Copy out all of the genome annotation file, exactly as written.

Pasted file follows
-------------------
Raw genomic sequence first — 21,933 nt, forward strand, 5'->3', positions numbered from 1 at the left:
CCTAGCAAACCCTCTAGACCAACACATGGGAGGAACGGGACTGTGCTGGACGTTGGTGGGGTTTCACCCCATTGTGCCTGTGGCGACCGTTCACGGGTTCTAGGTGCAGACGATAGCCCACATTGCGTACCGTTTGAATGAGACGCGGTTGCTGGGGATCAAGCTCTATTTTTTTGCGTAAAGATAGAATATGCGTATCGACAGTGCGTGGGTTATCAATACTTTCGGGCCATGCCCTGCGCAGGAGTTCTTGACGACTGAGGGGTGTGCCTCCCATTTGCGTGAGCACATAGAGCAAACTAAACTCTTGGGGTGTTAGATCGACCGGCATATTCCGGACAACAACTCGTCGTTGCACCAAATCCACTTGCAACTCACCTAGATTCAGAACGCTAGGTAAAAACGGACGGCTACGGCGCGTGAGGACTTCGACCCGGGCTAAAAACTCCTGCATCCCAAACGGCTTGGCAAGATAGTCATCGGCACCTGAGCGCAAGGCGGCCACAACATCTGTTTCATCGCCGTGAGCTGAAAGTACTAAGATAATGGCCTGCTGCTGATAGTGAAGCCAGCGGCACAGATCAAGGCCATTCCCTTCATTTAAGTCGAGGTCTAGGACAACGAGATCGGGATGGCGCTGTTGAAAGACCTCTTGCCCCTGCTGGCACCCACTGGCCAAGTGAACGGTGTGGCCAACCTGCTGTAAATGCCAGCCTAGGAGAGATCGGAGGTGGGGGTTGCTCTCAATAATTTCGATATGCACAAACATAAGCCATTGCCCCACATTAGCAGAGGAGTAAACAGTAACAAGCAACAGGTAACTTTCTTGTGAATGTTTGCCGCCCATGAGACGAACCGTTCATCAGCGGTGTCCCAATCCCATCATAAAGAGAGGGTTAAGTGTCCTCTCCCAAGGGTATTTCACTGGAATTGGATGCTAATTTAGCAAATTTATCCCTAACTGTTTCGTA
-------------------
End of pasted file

Raw genomic sequence first — 21,933 nt, forward strand, 5'->3', positions numbered from 1 at the left:
CCTAGCAAACCCTCTAGACCAACACATGGGAGGAACGGGACTGTGCTGGACGTTGGTGGGGTTTCACCCCATTGTGCCTGTGGCGACCGTTCACGGGTTCTAGGTGCAGACGATAGCCCACATTGCGTACCGTTTGAATGAGACGCGGTTGCTGGGGATCAAGCTCTATTTTTTTGCGTAAAGATAGAATATGCGTATCGACAGTGCGTGGGTTATCAATACTTTCGGGCCATGCCCTGCGCAGGAGTTCTTGACGACTGAGGGGTGTGCCTCCCATTTGCGTGAGCACATAGAGCAAACTAAACTCTTGGGGTGTTAGATCGACCGGCATATTCCGGACAACAACTCGTCGTTGCACCAAATCCACTTGCAACTCACCTAGATTCAGAACGCTAGGTAAAAACGGACGGCTACGGCGCGTGAGGACTTCGACCCGGGCTAAAAACTCCTGCATCCCAAACGGCTTGGCAAGATAGTCATCGGCACCTGAGCGCAAGGCGGCCACAACATCTGTTTCATCGCCGTGAGCTGAAAGTACTAAGATAATGGCCTGCTGCTGATAGTGAAGCCAGCGGCACAGATCAAGGCCATTCCCTTCATTTAAGTCGAGGTCTAGGACAACGAGATCGGGATGGCGCTGTTGAAAGACCTCTTGCCCCTGCTGGCACCCACTGGCCAAGTGAACGGTGTGGCCAACCTGCTGTAAATGCCAGCCTAGGAGAGATCGGAGGTGGGGGTTGCTCTCAATAATTTCGATATGCACAAACATAAGCCATTGCCCCACATTAGCAGAGGAGTAAACAGTAACAAGCAACAGGTAACTTTCTTGTGAATGTTTGCCGCCCATGAGACGAACCGTTCATCAGCGGTGTCCCAATCCCATCATAAAGAGAGGGTTAAGTGTCCTCTCCCAAGGGTATTTCACTGGAATTGGATGCTAATTTAGCAAATTTATCCCTAACTGTTTCGTA